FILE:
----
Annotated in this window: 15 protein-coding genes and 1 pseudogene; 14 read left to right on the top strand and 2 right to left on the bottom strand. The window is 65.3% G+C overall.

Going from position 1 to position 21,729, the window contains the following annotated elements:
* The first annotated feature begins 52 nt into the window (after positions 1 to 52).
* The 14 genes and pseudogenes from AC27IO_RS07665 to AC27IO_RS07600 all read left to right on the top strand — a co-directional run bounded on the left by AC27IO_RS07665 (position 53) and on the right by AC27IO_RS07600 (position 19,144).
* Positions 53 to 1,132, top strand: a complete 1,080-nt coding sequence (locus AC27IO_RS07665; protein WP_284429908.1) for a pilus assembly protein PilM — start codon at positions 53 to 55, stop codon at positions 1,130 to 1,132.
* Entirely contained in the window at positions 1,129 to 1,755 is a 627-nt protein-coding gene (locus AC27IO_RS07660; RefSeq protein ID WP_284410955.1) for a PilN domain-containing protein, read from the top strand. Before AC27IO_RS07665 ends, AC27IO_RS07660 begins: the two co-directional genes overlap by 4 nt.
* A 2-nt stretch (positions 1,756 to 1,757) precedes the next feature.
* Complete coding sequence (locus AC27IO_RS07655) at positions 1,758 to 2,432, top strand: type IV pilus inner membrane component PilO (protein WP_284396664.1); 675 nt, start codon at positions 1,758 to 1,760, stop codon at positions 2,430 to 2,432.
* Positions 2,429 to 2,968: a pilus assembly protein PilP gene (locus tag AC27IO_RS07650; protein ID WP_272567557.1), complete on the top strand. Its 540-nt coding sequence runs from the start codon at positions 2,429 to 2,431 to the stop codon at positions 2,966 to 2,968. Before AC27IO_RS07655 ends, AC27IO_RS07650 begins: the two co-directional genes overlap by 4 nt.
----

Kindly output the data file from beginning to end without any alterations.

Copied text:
Annotated in this window: 15 protein-coding genes and 1 pseudogene; 14 read left to right on the top strand and 2 right to left on the bottom strand. The window is 65.3% G+C overall.

Going from position 1 to position 21,729, the window contains the following annotated elements:
* The first annotated feature begins 52 nt into the window (after positions 1 to 52).
* The 14 genes and pseudogenes from AC27IO_RS07665 to AC27IO_RS07600 all read left to right on the top strand — a co-directional run bounded on the left by AC27IO_RS07665 (position 53) and on the right by AC27IO_RS07600 (position 19,144).
* Positions 53 to 1,132, top strand: a complete 1,080-nt coding sequence (locus AC27IO_RS07665; protein WP_284429908.1) for a pilus assembly protein PilM — start codon at positions 53 to 55, stop codon at positions 1,130 to 1,132.
* Entirely contained in the window at positions 1,129 to 1,755 is a 627-nt protein-coding gene (locus AC27IO_RS07660; RefSeq protein ID WP_284410955.1) for a PilN domain-containing protein, read from the top strand. Before AC27IO_RS07665 ends, AC27IO_RS07660 begins: the two co-directional genes overlap by 4 nt.
* A 2-nt stretch (positions 1,756 to 1,757) precedes the next feature.
* Complete coding sequence (locus AC27IO_RS07655) at positions 1,758 to 2,432, top strand: type IV pilus inner membrane component PilO (protein WP_284396664.1); 675 nt, start codon at positions 1,758 to 1,760, stop codon at positions 2,430 to 2,432.
* Positions 2,429 to 2,968: a pilus assembly protein PilP gene (locus tag AC27IO_RS07650; protein ID WP_272567557.1), complete on the top strand. Its 540-nt coding sequence runs from the start codon at positions 2,429 to 2,431 to the stop codon at positions 2,966 to 2,968. Before AC27IO_RS07655 ends, AC27IO_RS07650 begins: the two co-directional genes overlap by 4 nt.